Adnexal torsion is one of the most common gynecologic emergencies, occurring most often during reproductive years. It usually occurs when the ovary is enlarged because of a mass or other problem. Prolonged ischemia can cause loss of ovarian function or damage to the fallopian tube.
Risk factors for adnexal torsion include the following:
Ovarian enlargement to > 4 cm (particularly by benign tumors)
Pregnancy (if a large corpus luteal cyst is present)
Induction of ovulation
Prior history of adnexal torsion
Benign tumors are more likely to cause torsion than malignant ones. Torsion of normal adnexa, which is rare, is more common among children and adolescents than adults (1 General reference Adnexal torsion is twisting of the ovary and sometimes the fallopian tube, interrupting the arterial supply and causing ischemia. Symptoms include severe pelvic pain, often with nausea and vomiting... read more ).
Typically, one ovary is involved, but sometimes the fallopian tube is also involved. Adnexal torsion can cause peritonitis.
1. American College of Obstetricians and Gynecologists (ACOG): Adnexal torsion in adolescents: ACOG Committee Opinion No, 783. Obstet Gynecol. 134 (2):e56–e63, 2019. doi:10.1097/AOG.0000000000003373
Symptoms and Signs of Adnexal Torsion
Adnexal torsion causes sudden, severe pelvic pain and usually nausea and vomiting. For days or occasionally weeks before the sudden pain, some women have intermittent, colicky pain, presumably resulting from intermittent torsion that spontaneously resolves. The pain may be localized to the side with the torsion or may be diffuse.
Tachycardia, fever, abdominal tenderness, and peritoneal signs may be present. During pelvic examination, cervical motion tenderness and a unilateral tender adnexal mass are typically present. Pain may be out proportion to examination findings. Peritoneal signs, if present, typically develop later in the course.
Diagnosis of Adnexal Torsion
History and pelvic examination
Exploratory surgery to confirm
Adnexal torsion is suspected based on typical symptoms (ie, intermittent, severe pelvic pain, usually with nausea and vomiting) and unexplained peritoneal signs plus severe cervical motion tenderness or an adnexal mass. Other common causes of pelvic pain Female Pelvic Pain Pelvic pain is discomfort in the lower abdomen and is a common complaint. It is considered separately from vaginal pain and from vulvar or perineal pain, which occurs in the external genitals... read more (eg, appendicitis Ectopic Pregnancy Ectopic pregnancy is the implantation of a pregnancy in a site other than the endometrial lining of the uterine cavity—ie, in the fallopian tube, uterine cornua, cervix, ovary, or abdominal... read more , ectopic pregnancy Ectopic Pregnancy Ectopic pregnancy is the implantation of a pregnancy in a site other than the endometrial lining of the uterine cavity—ie, in the fallopian tube, uterine cornua, cervix, ovary, or abdominal... read more , pelvic inflammatory disease Pelvic Inflammatory Disease (PID) Pelvic inflammatory disease (PID) is a polymicrobial infection of the upper female genital tract: the cervix, uterus, fallopian tubes, and ovaries; abscess may occur. PID may be caused by sexually... read more , tubo-ovarian abscess Complications ) should be ruled out.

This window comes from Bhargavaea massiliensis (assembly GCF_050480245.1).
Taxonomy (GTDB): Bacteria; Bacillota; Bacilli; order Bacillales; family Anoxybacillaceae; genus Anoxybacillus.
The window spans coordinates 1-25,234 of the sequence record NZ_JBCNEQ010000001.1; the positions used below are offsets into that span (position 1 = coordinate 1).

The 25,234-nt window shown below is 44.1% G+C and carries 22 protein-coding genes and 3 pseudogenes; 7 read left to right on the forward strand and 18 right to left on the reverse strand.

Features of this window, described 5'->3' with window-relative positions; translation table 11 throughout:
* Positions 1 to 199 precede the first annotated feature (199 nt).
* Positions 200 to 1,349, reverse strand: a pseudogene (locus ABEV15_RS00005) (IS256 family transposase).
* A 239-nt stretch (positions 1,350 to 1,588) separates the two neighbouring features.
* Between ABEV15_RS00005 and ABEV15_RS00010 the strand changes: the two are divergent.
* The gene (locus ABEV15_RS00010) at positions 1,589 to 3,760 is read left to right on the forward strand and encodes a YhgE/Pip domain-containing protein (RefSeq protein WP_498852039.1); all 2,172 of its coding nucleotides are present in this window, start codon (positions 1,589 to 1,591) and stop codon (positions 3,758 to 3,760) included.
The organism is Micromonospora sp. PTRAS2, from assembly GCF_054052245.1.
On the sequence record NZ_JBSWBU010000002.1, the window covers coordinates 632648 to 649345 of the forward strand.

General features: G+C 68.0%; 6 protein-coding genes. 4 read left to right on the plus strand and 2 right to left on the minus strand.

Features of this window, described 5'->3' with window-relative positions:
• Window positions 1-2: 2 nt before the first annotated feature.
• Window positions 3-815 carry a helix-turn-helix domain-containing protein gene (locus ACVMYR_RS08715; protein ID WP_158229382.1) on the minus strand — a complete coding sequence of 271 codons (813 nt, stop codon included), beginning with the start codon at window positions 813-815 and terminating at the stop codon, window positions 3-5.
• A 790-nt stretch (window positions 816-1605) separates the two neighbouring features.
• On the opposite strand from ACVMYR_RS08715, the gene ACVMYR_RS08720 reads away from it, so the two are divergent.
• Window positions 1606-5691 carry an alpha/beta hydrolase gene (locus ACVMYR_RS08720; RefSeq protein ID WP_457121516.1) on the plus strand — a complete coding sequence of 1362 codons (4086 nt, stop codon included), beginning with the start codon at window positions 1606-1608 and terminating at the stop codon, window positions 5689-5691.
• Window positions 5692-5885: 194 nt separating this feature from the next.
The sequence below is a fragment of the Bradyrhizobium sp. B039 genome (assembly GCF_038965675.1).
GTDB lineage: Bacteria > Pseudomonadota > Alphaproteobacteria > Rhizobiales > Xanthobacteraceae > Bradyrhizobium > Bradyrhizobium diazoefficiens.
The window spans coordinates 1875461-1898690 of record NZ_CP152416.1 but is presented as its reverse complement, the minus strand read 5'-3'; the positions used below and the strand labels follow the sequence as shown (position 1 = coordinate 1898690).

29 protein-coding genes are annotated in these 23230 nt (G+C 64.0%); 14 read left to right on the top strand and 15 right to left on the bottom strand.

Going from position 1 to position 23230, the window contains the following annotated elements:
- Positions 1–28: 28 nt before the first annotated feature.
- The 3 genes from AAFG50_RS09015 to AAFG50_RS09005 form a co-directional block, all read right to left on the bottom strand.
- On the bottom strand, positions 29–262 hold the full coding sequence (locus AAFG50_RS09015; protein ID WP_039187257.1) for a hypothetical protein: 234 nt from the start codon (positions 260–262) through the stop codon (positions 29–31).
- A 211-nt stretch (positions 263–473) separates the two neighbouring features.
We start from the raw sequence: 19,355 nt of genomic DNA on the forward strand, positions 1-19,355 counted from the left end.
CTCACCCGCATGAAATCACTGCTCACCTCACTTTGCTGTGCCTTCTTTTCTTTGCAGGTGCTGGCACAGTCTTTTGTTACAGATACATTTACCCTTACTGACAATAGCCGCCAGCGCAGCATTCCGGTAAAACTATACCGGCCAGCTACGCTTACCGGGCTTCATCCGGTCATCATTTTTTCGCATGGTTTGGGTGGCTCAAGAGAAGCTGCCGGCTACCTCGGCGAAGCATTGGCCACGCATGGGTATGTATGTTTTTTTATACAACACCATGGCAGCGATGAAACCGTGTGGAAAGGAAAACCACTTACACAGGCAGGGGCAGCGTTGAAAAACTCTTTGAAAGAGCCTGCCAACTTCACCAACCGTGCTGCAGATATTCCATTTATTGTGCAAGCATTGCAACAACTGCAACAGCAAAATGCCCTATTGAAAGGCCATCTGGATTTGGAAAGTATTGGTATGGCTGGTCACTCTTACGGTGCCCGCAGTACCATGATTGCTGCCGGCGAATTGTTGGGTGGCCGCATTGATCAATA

Clinical diagnosis of adnexal torsion is supported by imaging with transvaginal ultrasonography that shows an enlarged ovary or an ovarian mass. Color Doppler ultrasonography that shows decreased or absent blood flow in the ovary provides further support for the diagnosis.
If adnexal torsion is suspected, exploratory surgery is done immediately. The presence of a twisted ovary confirms the diagnosis.
Treatment of Adnexal Torsion
Surgery to salvage the ovary
If adnexal torsion is suspected, laparoscopy (or rarely laparotomy) is done immediately to confirm the diagnosis and to attempt to salvage the ovary and fallopian tube by detorsing (untwisting) them, especially in a woman of reproductive age, and restoring perfusion. Salpingo-oophorectomy is required for nonviable or necrotic tissue.
If an ovarian cyst or mass is present and the ovary can be salvaged, cystectomy is done. Otherwise, oophorectomy is required.
Adnexal torsion of the ovary and/or fallopian tube is a common gynecologic emergency; it usually occurs when the ovary is enlarged because of a mass or other problem.
Torsion causes sudden, severe pelvic pain and sometimes nausea and vomiting; it may be preceded by days or occasionally weeks of intermittent, colicky pain, presumably resulting from intermittent torsion.
Suspect adnexal torsion based on symptoms, pelvic tenderness during examination, and Doppler transvaginal ultrasonography with decreased or absent blood flow; follow immediately with exploratory surgery to confirm the diagnosis and treat it.
If adnexal torsion is diagnosed, immediately attempt to salvage the ovary and fallopian tube by untwisting them via laparoscopy or laparotomy; if nonviable or necrotic tissue or an ovarian cyst or mass is present, surgical removal (salpingo-oophorectomy, cystectomy) is required.